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Perl Language Reference Manual
by Larry Wall and others
Paperback (6"x9"), 724 pages
ISBN 9781906966027
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20.4.3 Unix-Domain TCP Clients and Servers

That's fine for Internet-domain clients and servers, but what about local communications? While you can use the same setup, sometimes you don't want to. Unix-domain sockets are local to the current host, and are often used internally to implement pipes. Unlike Internet domain sockets, Unix domain sockets can show up in the file system with an ls(1) listing.

% ls -l /dev/log
srw-rw-rw-  1 root            0 Oct 31 07:23 /dev/log

You can test for these with Perl's -S file test:

unless ( -S '/dev/log' ) {
    die "something's wicked with the log system";
}

Here's a sample Unix-domain client:

#!/usr/bin/perl -w
use Socket;
use strict;
my ($rendezvous, $line);
$rendezvous = shift || 'catsock';
socket(SOCK, PF_UNIX, SOCK_STREAM, 0)       || die "socket: $!";
connect(SOCK, sockaddr_un($rendezvous))     || die "connect: $!";
while (defined($line = <SOCK>)) {
    print $line;
}
exit;

And here's a corresponding server. You don't have to worry about silly network terminators here because Unix domain sockets are guaranteed to be on the localhost, and thus everything works right.

#!/usr/bin/perl -Tw
use strict;
use Socket;
use Carp;
BEGIN { $ENV{PATH} = '/usr/ucb:/bin' }
sub spawn;  # forward declaration
sub logmsg { print "$0 $$: @_ at ", scalar localtime, "\n" }
my $NAME = 'catsock';
my $uaddr = sockaddr_un($NAME);
my $proto = getprotobyname('tcp');
socket(Server,PF_UNIX,SOCK_STREAM,0)        || die "socket: $!";
unlink($NAME);
bind  (Server, $uaddr)                      || die "bind: $!";
listen(Server,SOMAXCONN)                    || die "listen: $!";
logmsg "server started on $NAME";
my $waitedpid;
use POSIX ":sys_wait_h";
sub REAPER {
    my $child;
    while (($waitedpid = waitpid(-1,WNOHANG)) > 0) {
        logmsg "reaped $waitedpid" . ($? ? " with exit $?" : ”);
    }
    $SIG{CHLD} = \&REAPER;  # loathe SysV
}
$SIG{CHLD} = \&REAPER;
for ( $waitedpid = 0;
      accept(Client,Server) || $waitedpid;
      $waitedpid = 0, close Client)
{
    next if $waitedpid;
    logmsg "connection on $NAME";
    spawn sub {
        print "Hello there, it's now ", scalar localtime, "\n";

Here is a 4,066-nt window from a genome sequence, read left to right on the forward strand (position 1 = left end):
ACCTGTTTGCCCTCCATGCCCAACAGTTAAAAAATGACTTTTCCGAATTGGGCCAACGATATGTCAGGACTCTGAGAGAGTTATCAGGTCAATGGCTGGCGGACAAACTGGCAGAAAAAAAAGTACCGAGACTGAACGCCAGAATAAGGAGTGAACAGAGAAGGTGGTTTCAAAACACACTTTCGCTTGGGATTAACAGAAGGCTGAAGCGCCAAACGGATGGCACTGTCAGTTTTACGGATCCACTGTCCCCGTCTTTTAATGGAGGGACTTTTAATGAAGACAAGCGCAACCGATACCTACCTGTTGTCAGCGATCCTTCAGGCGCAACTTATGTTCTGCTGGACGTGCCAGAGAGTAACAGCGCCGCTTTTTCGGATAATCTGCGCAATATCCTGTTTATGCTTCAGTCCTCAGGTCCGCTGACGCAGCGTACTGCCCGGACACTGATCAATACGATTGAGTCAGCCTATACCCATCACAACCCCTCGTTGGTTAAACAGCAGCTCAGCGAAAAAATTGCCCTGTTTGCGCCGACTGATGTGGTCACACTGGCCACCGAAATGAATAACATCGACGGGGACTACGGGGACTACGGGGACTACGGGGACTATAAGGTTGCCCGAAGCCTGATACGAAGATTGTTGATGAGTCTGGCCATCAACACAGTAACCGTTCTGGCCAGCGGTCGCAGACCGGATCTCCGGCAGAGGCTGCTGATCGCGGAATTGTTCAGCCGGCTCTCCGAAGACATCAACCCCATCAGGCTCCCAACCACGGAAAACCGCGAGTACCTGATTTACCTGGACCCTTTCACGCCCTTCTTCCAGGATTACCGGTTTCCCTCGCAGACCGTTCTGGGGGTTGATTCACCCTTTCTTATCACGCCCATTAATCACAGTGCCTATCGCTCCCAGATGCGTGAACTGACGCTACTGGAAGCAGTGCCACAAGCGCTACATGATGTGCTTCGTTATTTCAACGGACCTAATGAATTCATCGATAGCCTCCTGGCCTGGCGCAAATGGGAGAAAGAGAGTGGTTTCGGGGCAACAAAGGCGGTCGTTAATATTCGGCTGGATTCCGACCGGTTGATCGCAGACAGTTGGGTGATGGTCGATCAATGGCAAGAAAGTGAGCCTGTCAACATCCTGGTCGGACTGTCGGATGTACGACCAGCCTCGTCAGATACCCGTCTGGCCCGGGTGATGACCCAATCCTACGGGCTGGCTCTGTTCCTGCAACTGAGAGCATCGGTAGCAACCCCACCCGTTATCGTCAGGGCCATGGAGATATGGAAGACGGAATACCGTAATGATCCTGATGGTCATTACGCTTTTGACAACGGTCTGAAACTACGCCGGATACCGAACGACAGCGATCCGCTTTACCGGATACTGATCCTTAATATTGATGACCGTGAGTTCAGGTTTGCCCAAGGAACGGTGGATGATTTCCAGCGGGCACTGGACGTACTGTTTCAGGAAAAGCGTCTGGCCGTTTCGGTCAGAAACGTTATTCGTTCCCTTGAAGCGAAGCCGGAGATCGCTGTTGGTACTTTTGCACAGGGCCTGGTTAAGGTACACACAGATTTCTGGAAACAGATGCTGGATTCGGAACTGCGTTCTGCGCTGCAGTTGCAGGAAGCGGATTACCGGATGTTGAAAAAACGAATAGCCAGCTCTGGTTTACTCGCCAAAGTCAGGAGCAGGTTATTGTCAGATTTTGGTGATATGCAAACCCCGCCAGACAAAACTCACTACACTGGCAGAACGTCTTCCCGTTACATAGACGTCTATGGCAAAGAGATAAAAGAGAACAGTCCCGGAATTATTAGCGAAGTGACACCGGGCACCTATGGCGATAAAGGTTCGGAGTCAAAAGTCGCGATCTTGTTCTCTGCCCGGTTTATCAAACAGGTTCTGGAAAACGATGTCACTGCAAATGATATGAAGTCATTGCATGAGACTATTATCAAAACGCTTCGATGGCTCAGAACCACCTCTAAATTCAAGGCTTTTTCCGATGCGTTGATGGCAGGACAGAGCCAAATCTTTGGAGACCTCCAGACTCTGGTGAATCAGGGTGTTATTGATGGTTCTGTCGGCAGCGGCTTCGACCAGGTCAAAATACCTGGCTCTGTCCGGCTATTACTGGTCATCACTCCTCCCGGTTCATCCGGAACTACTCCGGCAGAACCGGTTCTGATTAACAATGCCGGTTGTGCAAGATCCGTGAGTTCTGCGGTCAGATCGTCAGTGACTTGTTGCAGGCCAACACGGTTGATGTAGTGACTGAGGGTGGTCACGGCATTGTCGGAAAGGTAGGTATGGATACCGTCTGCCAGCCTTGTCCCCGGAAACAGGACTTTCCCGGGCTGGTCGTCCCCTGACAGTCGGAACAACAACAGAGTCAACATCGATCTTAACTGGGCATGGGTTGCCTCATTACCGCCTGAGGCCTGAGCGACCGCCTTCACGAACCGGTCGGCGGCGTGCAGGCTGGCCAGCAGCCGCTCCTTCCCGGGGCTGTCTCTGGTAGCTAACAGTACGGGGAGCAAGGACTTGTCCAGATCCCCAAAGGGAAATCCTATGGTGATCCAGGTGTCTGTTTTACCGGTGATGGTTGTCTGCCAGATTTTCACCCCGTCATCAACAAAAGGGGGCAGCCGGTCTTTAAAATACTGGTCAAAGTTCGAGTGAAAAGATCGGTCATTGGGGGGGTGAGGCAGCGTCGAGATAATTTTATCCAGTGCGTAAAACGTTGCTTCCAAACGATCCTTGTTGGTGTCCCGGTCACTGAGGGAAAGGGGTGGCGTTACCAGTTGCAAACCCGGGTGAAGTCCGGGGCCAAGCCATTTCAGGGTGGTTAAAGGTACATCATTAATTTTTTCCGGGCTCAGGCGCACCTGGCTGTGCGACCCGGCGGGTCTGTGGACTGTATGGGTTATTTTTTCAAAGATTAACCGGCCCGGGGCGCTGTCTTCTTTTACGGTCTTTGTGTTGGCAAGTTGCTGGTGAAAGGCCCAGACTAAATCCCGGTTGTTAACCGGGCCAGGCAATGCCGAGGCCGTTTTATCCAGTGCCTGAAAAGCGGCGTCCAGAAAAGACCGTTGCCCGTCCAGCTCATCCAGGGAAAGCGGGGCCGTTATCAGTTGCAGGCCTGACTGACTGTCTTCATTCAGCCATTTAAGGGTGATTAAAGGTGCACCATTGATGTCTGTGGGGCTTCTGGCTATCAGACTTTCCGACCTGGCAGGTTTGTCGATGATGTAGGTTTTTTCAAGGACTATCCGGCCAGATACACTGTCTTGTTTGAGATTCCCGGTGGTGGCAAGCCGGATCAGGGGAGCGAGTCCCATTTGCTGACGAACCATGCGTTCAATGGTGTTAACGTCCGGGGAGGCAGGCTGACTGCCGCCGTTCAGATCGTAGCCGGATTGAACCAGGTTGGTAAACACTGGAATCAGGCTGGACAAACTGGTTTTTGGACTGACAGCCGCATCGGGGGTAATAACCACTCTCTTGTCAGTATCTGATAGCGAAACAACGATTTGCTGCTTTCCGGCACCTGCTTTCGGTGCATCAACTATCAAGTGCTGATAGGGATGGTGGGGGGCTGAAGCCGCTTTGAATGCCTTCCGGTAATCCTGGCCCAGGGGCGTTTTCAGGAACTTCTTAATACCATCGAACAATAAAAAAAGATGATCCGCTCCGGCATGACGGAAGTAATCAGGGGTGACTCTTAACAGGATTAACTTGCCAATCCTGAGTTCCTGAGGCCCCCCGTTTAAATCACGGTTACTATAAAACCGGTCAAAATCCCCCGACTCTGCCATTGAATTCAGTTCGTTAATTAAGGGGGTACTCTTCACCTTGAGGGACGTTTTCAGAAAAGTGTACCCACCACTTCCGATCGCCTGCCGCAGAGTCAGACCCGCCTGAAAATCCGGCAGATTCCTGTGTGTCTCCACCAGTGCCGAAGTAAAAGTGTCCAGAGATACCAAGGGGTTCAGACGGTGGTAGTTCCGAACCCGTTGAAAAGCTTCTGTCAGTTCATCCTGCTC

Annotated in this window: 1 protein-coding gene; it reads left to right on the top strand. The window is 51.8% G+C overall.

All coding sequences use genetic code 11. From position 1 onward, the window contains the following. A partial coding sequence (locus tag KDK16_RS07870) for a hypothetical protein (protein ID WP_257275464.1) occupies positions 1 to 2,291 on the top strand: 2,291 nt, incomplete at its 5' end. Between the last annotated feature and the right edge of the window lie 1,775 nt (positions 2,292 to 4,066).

exec '/usr/games/fortune' or die "can't exec fortune: $!";
    };
}
sub spawn {
    my $coderef = shift;
    unless (@_ == 0 && $coderef && ref($coderef) eq 'CODE') {
        confess "usage: spawn CODEREF";
    }
    my $pid;
    if (!defined($pid = fork)) {
        logmsg "cannot fork: $!";
        return;
    } elsif ($pid) {
        logmsg "begat $pid";
        return; # I'm the parent
    }
    # else I'm the child -- go spawn
    open(STDIN,  "<&Client") || die "can't dup client to stdin";
    open(STDOUT, ">&Client") || die "can't dup client to stdout";
    ## open(STDERR, ">&STDOUT") || die "can't dup stdout to stderr";
    exit &$coderef();
}

As you see, it's remarkably similar to the Internet domain TCP server, so much so, in fact, that we've omitted several duplicate functions--spawn(), logmsg(), ctime(), and REAPER()--which are exactly the same as in the other server.

So why would you ever want to use a Unix domain socket instead of a simpler named pipe? Because a named pipe doesn't give you sessions. You can't tell one process's data from another's. With socket programming, you get a separate session for each client: that's why accept() takes two arguments.

For example, let's say that you have a long running database server daemon that you want folks from the World Wide Web to be able to access, but only if they go through a CGI interface. You'd have a small, simple CGI program that does whatever checks and logging you feel like, and then acts as a Unix-domain client and connects to your private server.

ISBN 9781906966027Perl Language Reference ManualSee the print edition